The outcome of the 2017 election is, as I write, too close to call.
We won't know for sure how the cards have fallen until the special votes - accounting for perhaps as much as 15 per cent of the total - are counted.
And then there is the uncertainty as to which way (and with whom) the coalition negotiations will go. It is likely to be a long wait until October 12.
Before then, though, we can make some interim judgments.
National did well as the incumbent and, after three terms, to secure the largest number of votes.
But it is left looking somewhat exposed. With United Future and the Maori party departing the scene, it has to look elsewhere to form a majority - and the deal with Act in Epsom brought it only a potential problem and no extra seats.
Furthermore, it has to find a new partner or partners against the background where more votes were cast against it than to retain power - a point that might have some bearing on how a future coalition might be constituted.
Nor could (or at least should) National and its supporters feel comfortable about the way they resorted to "attack politics" and deliberate misrepresentation in order to scare the voters into voting for them.
National's supposed $11.7 billion "hole" in Labour's fiscal plans was a complete fabrication - not a single economist could be found anywhere to endorse it.
The way in which opinions were swayed by such disreputable tactics speaks ill of our democracy and leaves it all the poorer. We must hope that such disregard for principle - a subject on which Bill English already has an unfortunate track record - is not carried into government.
The desertion of the Maori Party by Maori voters suggests that it has learnt the lesson that its future cannot be safely entrusted to a government whose main priority is advancing the interests of its business friends.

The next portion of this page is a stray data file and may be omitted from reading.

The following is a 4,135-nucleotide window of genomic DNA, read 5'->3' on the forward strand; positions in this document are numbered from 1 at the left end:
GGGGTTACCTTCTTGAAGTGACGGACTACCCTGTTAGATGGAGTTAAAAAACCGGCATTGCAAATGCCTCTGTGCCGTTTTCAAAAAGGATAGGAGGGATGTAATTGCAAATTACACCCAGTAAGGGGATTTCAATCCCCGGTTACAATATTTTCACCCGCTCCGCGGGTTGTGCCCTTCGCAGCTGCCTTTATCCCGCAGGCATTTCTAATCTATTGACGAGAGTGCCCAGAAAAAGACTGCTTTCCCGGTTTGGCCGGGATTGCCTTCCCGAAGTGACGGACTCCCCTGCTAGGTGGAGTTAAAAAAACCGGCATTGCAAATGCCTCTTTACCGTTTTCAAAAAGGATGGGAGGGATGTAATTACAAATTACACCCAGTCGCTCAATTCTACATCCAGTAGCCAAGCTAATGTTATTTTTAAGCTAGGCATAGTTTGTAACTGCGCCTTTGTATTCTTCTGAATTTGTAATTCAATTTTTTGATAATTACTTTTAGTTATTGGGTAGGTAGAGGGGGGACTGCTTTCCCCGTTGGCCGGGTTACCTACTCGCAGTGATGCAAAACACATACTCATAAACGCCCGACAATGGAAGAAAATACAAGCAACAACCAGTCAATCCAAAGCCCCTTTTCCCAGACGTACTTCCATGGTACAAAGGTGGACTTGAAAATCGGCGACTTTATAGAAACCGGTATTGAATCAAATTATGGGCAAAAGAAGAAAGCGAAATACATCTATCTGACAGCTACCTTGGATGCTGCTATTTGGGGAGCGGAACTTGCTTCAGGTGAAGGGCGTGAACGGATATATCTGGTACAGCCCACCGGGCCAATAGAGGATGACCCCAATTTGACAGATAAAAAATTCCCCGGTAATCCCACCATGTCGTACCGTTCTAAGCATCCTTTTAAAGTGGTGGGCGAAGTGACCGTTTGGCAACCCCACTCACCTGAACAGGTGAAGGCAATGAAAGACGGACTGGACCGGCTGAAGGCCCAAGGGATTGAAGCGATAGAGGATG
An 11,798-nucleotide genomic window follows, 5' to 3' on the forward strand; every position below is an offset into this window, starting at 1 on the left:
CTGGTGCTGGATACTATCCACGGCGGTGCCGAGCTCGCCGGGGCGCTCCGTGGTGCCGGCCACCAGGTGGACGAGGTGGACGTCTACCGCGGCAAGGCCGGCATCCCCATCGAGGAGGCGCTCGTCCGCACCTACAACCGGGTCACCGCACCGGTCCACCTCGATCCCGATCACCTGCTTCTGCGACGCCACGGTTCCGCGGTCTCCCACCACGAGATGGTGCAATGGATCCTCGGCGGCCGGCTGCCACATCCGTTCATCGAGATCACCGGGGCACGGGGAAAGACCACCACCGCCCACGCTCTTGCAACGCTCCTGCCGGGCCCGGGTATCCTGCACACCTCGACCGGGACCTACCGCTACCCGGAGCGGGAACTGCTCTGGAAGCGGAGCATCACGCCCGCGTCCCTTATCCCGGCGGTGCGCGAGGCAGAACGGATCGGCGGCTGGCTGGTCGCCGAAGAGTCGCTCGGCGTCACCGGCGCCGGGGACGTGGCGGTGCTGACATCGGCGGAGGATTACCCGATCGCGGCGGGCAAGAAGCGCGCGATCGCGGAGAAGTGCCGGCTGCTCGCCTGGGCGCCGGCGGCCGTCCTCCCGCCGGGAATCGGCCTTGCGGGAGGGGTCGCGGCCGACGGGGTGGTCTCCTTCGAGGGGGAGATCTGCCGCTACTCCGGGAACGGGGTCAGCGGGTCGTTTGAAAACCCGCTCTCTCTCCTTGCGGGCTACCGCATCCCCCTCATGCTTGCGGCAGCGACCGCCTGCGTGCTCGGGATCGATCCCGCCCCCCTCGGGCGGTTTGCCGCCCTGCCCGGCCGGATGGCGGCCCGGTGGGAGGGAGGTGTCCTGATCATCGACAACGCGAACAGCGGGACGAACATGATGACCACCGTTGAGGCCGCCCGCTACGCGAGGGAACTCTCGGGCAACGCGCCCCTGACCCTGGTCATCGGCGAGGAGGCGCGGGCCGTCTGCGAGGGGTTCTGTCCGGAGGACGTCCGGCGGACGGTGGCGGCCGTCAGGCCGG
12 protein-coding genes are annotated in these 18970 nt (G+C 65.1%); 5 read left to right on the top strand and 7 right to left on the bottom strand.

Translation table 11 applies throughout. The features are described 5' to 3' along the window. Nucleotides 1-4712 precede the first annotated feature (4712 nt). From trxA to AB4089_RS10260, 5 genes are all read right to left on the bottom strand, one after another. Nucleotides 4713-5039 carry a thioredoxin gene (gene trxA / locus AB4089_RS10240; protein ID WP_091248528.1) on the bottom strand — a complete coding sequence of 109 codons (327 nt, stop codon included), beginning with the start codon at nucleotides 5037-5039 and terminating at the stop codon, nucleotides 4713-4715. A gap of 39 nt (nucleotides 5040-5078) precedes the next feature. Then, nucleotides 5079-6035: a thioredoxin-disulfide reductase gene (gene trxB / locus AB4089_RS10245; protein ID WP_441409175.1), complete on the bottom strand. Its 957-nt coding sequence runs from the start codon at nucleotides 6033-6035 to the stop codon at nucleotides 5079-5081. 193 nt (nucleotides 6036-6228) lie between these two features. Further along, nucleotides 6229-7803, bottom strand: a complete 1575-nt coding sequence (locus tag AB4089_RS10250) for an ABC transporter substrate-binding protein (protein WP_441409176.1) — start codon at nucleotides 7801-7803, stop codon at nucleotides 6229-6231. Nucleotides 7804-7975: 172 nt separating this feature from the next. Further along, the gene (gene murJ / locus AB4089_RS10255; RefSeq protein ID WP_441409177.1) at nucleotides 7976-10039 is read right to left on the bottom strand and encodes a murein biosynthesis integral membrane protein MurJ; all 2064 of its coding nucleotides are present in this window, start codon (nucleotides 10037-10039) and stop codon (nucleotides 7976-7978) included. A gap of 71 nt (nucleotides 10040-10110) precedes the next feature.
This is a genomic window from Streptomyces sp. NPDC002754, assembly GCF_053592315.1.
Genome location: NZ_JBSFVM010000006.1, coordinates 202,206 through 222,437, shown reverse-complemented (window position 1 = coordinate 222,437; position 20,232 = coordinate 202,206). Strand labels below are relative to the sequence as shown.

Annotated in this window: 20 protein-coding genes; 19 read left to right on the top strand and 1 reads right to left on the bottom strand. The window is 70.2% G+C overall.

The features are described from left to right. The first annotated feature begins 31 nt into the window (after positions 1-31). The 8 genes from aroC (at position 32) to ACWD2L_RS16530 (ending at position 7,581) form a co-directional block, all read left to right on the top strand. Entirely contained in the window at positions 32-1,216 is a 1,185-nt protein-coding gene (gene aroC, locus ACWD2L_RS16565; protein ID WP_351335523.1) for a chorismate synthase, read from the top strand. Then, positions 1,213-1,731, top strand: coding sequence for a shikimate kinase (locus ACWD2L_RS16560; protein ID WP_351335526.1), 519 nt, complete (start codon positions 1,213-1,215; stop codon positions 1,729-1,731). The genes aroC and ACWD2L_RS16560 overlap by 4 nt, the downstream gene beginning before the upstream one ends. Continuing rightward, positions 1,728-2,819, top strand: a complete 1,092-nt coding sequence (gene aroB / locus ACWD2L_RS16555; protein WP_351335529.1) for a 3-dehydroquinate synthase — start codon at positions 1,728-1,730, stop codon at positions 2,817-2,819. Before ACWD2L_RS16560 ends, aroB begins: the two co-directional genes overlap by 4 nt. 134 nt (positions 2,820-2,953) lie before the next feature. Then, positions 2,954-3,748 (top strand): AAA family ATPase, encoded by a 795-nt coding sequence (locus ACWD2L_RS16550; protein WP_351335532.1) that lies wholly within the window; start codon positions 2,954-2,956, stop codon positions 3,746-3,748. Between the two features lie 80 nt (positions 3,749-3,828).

Pakeha voters sharing similar concerns could well take note. For Labour, and its Maori MPs, the responsibility now is to show that it is worthy of the trust reposed in it by Maori voters.
Whoever ends up forming a government, there can surely be no doubt about who was "woman of the match".
Jacinda Ardern played a blinder, taking Labour from "no-hoper" territory to the verge of victory in just a few short weeks. She made all the running - and will certainly live to fight another day, whether in government or not.
The Greens were the disaster story of the election - largely their own fault - but held on staunchly, and they stand ready to play their part in forming a progressive government.
But it is Winston Peters and New Zealand First on whom the spotlight now falls.
Which way will Winston go? Will he talk first to National, as the largest party, as many seem to expect?
We should take nothing for granted. Winston is a student of how our constitution works, particularly under MMP. He knows that there is no rule or convention that gives the inside running to the largest party when it has no majority.
And he knows that there is no special value attached to votes for the largest party.
A vote for the smallest party has the same weight as a vote for National. All that matters is the number of votes and their translation into the number of seats. Anyone with a majority of seats in Parliament - whether from just one party or several - will be able to form a government.
He will read the runes, recognising that "more of the same" is hardly a rallying cry when there are so many pressing issues needing solutions and so many for whom "the same" means poverty and lost opportunity, poorer health and education, and a society that is less caring and sharing.
Winston declared on election night that he had lost patience with the powerful interests that he saw as controlling our politics.
He now has the chance to be not just a bit player in shoring up another National government, but to play a major role - as an elder statesman and foundation member - in a new government that catches the incoming tide.